The Importance of Good Bookkeeping
If you’re not accustomed to keeping up with financial records for your small business, it’s important to start good bookkeeping habits as early as possible. Bookkeeping is different from financial analysis, which often involves looking at long-term trends, spending, and patterns.
Bookkeeping is an essential function of accounting because:
- It involves keeping important documents on file for at least six years
- It helps you manage payroll records (if you use contractors or have employees)
- It provides a centralized location for bank account statements and other summaries
- It gives you a system for filing things like receipts and expense records
- It helps prepare you for tax preparation by quarter or year
Developing a good accounting strategy happens one step at a time, but you can get a head start on the process with responsible bookkeeping practices. This is "Bookkeeping for Photographers 101."
Accounting Essentials for Photographers
You don’t need to be an accountant in order to keep track of your business accounting. A few simple terms and definitions can clarify some of the initial confusion you might feel when first getting your books in order.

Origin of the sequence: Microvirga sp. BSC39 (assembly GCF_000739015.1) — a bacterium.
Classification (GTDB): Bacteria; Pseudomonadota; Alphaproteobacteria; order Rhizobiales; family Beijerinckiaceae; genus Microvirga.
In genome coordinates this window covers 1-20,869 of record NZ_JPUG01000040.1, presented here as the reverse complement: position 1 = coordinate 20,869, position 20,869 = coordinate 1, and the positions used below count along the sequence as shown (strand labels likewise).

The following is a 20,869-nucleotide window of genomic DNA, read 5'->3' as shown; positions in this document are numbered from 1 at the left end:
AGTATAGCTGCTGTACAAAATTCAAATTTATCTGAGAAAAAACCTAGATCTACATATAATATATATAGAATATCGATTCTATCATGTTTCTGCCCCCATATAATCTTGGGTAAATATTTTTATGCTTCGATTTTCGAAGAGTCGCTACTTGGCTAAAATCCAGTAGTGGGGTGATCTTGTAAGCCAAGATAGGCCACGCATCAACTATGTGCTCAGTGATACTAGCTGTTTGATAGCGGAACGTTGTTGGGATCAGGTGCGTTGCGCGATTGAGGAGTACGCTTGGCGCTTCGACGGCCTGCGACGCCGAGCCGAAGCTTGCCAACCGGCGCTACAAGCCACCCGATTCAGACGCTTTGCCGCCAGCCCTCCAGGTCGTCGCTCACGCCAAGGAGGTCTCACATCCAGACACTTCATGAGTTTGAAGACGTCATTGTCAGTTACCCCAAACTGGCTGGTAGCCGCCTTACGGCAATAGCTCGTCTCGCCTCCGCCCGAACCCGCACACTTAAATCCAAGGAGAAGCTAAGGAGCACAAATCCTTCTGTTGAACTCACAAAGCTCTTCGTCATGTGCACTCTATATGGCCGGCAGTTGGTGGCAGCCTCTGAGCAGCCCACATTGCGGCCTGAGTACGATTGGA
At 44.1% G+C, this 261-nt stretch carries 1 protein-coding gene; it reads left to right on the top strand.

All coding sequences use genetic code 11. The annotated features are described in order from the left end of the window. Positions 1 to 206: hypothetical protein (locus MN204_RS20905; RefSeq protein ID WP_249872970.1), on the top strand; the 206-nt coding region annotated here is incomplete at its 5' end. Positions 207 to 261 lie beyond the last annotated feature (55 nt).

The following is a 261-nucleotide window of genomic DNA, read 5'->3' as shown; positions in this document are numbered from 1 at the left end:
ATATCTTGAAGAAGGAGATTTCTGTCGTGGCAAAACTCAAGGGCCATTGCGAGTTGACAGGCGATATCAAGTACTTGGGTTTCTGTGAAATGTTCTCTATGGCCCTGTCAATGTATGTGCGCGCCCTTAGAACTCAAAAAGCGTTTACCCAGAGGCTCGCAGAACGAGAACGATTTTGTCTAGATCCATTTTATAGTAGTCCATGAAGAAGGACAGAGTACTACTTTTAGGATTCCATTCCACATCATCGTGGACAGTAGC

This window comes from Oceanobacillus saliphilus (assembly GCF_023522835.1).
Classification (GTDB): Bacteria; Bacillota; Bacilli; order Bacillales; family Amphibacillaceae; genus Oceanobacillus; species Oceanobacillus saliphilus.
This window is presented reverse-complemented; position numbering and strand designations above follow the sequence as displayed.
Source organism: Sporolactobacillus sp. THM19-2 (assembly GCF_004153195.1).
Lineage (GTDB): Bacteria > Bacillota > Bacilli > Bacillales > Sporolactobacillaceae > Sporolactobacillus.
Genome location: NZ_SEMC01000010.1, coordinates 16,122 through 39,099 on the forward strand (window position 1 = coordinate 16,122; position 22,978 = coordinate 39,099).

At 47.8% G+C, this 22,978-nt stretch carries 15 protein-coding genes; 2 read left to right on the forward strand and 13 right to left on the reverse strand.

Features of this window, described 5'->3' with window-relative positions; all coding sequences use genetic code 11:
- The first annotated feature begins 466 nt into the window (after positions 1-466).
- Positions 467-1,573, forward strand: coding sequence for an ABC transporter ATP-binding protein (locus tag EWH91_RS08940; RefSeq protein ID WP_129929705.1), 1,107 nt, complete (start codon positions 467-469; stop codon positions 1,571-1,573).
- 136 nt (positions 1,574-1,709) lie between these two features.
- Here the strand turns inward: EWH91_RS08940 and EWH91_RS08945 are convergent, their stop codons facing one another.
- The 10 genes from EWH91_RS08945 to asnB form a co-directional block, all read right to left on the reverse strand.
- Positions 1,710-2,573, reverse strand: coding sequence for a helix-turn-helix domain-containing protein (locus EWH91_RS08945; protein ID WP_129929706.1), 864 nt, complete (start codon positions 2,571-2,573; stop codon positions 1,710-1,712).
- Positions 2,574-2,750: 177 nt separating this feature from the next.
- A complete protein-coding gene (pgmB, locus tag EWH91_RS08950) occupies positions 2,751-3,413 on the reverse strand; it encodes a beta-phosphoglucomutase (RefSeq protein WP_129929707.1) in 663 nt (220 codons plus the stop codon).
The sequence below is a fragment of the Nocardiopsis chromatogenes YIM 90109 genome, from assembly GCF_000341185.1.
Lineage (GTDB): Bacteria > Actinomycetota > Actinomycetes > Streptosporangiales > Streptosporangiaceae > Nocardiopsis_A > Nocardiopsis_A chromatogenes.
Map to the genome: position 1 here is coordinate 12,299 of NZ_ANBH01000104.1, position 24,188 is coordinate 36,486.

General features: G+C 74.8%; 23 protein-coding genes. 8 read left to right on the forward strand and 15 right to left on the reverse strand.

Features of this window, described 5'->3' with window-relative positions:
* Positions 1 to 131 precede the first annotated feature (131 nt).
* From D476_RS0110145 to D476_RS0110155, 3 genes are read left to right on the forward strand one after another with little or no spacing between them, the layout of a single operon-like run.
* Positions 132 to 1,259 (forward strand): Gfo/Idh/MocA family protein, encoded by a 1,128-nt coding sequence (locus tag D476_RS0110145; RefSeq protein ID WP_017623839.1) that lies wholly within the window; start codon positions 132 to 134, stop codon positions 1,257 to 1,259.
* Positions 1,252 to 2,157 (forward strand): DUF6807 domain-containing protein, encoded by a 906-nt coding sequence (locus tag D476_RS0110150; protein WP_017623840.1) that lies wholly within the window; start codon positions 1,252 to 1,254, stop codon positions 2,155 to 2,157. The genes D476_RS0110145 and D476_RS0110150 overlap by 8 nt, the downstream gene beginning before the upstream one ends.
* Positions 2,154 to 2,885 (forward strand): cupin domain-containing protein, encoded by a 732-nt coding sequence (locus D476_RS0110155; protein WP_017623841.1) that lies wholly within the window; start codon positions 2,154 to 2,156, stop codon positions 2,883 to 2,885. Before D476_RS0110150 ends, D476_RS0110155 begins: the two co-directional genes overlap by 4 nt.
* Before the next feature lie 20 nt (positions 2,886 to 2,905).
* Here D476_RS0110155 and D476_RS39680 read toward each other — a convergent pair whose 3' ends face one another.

Assets and Liabilities
In your photography business, assets include anything you own outright. This includes camera equipment, lighting props, backdrops, and even studio space.
On the other hand, a liability is any debt or cost that you might owe, such as a bank loan. As much as possible, try to limit your liabilities and build up your tangible and cash assets.
Revenue and Income
Revenue or income is the amount of money you earn from engaging in normal business. When you offer a billable service like photography, this money comes in when your clients receive their invoice and make payment. You might also earn income from special contracts and projects, or from selling investments.
As a photographer, your small business expenses might includes costs related to:
- Purchasing new equipment
- Maintaining or repairing existing equipment
- Marketing and advertising services
- Travel and associated costs (meals, transportation, etc.)
- Legal or insurance fees
Good accounting practices can help manage expense tracking in a way that’s organized, efficient, and helpful.
As a business owner, you’ll likely want to get familiar with developing a reliable balance sheet. This is a summarized statement that provides a quick overview or your organization’s financial health at a specific time.